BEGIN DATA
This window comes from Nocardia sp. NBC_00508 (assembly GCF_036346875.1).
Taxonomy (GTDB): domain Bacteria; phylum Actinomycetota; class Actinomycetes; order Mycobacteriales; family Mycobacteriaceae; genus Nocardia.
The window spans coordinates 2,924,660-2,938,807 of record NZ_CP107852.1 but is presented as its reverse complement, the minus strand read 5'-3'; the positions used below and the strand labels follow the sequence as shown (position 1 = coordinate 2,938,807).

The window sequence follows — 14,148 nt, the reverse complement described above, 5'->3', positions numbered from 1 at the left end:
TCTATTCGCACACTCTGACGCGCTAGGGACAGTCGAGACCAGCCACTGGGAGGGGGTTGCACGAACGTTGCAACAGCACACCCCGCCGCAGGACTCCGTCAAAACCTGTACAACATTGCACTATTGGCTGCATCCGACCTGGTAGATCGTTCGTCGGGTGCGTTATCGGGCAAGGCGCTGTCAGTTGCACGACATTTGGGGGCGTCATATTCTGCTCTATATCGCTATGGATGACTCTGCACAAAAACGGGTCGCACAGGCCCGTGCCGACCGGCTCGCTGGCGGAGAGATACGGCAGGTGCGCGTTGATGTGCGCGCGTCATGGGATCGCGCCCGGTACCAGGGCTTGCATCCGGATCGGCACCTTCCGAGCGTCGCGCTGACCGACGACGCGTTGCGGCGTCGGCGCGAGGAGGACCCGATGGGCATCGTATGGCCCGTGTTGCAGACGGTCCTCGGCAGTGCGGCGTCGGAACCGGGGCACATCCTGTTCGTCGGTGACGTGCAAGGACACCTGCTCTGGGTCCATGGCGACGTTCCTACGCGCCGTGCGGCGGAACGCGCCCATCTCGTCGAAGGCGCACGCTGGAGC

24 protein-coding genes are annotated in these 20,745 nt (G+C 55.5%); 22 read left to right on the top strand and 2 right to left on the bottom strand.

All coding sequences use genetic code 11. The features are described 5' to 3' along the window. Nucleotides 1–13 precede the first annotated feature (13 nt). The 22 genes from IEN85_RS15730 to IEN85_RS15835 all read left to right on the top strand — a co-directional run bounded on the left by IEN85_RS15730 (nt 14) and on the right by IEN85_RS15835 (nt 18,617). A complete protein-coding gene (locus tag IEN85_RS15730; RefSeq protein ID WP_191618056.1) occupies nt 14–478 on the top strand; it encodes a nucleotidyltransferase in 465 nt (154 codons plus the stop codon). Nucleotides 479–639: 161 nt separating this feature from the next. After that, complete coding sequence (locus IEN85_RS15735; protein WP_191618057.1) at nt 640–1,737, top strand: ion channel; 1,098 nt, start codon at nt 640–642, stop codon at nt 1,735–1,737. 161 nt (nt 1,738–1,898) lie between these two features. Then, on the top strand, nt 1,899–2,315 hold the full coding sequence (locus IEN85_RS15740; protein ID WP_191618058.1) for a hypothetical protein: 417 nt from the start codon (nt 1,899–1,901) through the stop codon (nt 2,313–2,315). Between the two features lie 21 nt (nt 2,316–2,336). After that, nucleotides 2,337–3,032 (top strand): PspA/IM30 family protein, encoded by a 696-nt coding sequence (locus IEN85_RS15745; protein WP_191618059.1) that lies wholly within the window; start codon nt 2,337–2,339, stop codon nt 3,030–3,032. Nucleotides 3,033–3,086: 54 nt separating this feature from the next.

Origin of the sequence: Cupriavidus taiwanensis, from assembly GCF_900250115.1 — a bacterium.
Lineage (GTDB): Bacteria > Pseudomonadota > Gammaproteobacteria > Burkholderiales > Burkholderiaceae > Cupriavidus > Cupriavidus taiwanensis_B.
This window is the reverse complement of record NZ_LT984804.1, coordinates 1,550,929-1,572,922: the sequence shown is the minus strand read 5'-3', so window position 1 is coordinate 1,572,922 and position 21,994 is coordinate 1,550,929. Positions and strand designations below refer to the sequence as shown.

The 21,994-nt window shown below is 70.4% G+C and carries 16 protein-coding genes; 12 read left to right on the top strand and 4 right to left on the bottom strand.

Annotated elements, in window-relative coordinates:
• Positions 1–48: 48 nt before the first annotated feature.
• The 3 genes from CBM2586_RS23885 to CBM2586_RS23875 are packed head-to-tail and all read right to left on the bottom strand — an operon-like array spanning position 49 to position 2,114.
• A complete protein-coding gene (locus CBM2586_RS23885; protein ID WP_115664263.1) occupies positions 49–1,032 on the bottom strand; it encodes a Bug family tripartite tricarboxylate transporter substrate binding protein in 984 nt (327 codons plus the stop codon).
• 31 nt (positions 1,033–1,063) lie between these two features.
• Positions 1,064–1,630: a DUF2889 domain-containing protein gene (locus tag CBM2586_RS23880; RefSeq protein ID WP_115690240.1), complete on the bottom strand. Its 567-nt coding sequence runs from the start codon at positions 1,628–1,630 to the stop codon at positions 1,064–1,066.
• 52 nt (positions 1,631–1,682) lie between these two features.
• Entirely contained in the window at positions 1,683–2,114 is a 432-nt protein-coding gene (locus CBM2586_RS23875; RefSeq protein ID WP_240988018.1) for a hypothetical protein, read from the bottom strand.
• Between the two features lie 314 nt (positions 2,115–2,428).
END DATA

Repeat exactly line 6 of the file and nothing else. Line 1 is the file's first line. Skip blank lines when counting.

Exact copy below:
24 protein-coding genes are annotated in these 20,745 nt (G+C 55.5%); 22 read left to right on the top strand and 2 right to left on the bottom strand.